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Federal Reserve

The U.S. Economy After The Great Recession

  • By
  • Sherle R. Schwenninger,
  • Samuel Sherraden,
  • New America Foundation
March 4, 2014
The bursting of the housing bubble in 2008 plunged the U.S. economy into a serious crisis, leaving American households with a huge debt overhang and the economy with a large gap in output and employment. This report reviews the economy’s deleveraging and recovery experience more than five years after the crash. It explores the following questions:  
  • How far has the economy come in the deleveraging process? Is private sector debt now at a sustainable level or do households and the financial sector continue to need to pay down debt?  
  • To what extent has the U.S.

Growth Must Deliver Or Policy Must Change

February 21, 2014
by Jay Pelosky

Stock and bond market volatility combined with data disappointments have brought the 2014 global growth recovery story to a fork in the road. Either growth delivers or policy reversals will be required. For investors and policy makers alike the bar has been raised.

Read the whole op-ed at The Financial Times.

Forget The Wealth Effect: It’s Time to Focus on The Income Effect to Understand the Sluggish Economy

October 1, 2013

by Peter W. Atwater

The “wealth effect” concept is remarkably simple: spending increases (decreases) as perceived wealth increases (decreases). When people perceive themselves to be richer, they spend more.

With the prices of stocks and bonds near all-time highs and home prices on the rebound, consumer spending should be on a tear. But it’s not -- much to the consternation of many economists, particularly those at the Federal Reserve. As a result, many believe the wealth effect is somehow broken.

America Can Help Fix the World by Fixing Itself

May 29, 2013

By Jay Pelosky

This op-ed originally appeared in Reuters and is based on the recent World Economic Roundtable Paper, "Building a Bridge to a Tri-Polar World Economy: An American Growth Strategy."

Event Tuesday: Saving (at) the Post Office

June 25, 2012
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New data from the Federal Reserve confirms what many have long known: that vast numbers of Americans continue to lack the necessary savings to support a financially stable life. Household savings are much more robust in many other countries, thanks to long-standing efforts to make small-dollar savings institutions available to every citizen. In other leading nations (notably Germany, France, and Japan), basic banking is often performed at a surprising institution--the Post Office!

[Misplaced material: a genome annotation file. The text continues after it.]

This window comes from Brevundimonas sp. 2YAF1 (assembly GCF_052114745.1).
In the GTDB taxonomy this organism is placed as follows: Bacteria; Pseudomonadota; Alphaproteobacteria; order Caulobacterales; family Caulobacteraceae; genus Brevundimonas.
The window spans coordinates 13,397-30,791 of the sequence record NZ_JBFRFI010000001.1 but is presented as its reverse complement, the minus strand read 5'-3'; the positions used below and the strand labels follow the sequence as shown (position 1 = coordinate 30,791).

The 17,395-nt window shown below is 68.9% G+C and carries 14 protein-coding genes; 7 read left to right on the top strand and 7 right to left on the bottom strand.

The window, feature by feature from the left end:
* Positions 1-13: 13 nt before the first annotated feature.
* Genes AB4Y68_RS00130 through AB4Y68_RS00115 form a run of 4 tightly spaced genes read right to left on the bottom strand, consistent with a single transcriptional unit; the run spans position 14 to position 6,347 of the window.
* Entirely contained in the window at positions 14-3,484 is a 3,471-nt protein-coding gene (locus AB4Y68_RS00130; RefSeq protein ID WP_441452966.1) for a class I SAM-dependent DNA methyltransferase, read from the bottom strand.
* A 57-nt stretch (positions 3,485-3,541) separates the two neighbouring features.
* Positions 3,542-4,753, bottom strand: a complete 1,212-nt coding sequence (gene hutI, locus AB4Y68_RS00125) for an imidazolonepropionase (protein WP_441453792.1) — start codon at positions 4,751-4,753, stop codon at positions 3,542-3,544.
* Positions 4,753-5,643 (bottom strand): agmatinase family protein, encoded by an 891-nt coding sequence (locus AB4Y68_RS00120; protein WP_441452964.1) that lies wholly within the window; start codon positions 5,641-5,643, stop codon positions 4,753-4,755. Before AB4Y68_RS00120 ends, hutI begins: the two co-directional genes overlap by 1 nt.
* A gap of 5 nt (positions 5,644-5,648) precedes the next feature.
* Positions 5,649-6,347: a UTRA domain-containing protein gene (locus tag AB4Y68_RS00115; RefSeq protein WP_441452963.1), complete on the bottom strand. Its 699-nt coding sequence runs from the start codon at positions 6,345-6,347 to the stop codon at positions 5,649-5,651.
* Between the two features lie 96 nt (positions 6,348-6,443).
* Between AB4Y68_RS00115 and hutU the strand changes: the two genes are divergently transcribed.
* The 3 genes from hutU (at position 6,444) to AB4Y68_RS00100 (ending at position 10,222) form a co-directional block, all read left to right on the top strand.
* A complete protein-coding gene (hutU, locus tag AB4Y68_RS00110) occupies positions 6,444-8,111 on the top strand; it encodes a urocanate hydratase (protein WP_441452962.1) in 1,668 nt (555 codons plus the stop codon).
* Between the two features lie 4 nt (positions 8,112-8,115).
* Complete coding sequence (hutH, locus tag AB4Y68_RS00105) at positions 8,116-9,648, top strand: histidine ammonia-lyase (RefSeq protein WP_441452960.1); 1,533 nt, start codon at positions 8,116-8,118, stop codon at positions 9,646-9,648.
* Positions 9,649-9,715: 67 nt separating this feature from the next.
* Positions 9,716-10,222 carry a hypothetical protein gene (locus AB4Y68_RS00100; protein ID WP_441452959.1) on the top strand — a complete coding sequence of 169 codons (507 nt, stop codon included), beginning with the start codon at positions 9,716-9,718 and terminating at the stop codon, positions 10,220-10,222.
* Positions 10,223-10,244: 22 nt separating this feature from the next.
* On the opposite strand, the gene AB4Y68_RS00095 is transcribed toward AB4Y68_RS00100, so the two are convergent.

Asset Building News Week, June 17 - June 22

June 22, 2012
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The Asset Building News Week is a weekly Friday feature on The Ladder, the Asset Building Program blog, designed to help readers keep up with news and developments in the asset building field. This week's topics include the monetary policy, economic inequality, and financial services.


Monetary Policy

Surveying Household Wealth: Part 1 – Precautionary Savings

June 18, 2012
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This blog post is part one in a series analyzing the recently released Survey of Consumer Finances from the Federal Reserve. The SCF is a triennial survey of American families that offers insights into income, wealth, debt, and savings over time. Today’s post explores the importance of building precautionary savings and policy approaches to support families’ savings goals.

Americans identified the need to “save for a rainy day” as the top reason for saving their money in 2010. This is a departure from past surveys: the last three Surveys of Consumer Finances (in 2001, 2004, and 2007) showed that Americans’ top reason for saving was retirement. This historic shift makes a lot of sense in the context of other data presented by the SCF.

Asset Building News Week, June 11 – June 15

June 15, 2012
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The Asset Building News Week is a weekly Friday feature on The Ladder, the Asset Building Program blog, designed to help readers keep up with news and developments in the asset building field. This week's topics include the Fed’s Survey of Consumer Finances for 2010, homeownership, and income inequality.

Federal Reserve Highlights Widespread Declines in Families' Wealth

June 12, 2012
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The Federal Reserve has released the most recent Survey of Consumer Finances (SCF) [pdf here] which covers 2007 through 2010 and presents additional evidence of the decline in both income and wealth during the recent recession. The report shows that American families’ median net worth fell from $126,400 in 2007 to $77,300 in 2010, representing a 40% drop.

SCF data support and are consistent with one of the key findings of our Assets Report Infographic. Data we relied on from Pew shows that between 2005 and 2009 black and Latino households saw disproportionate declines in their wealth, due in large part to the decline of their home values in the face of the housing crisis. This recent blogpost of ours looked at the role housing wealth plays in exacerbating the racial wealth gap.

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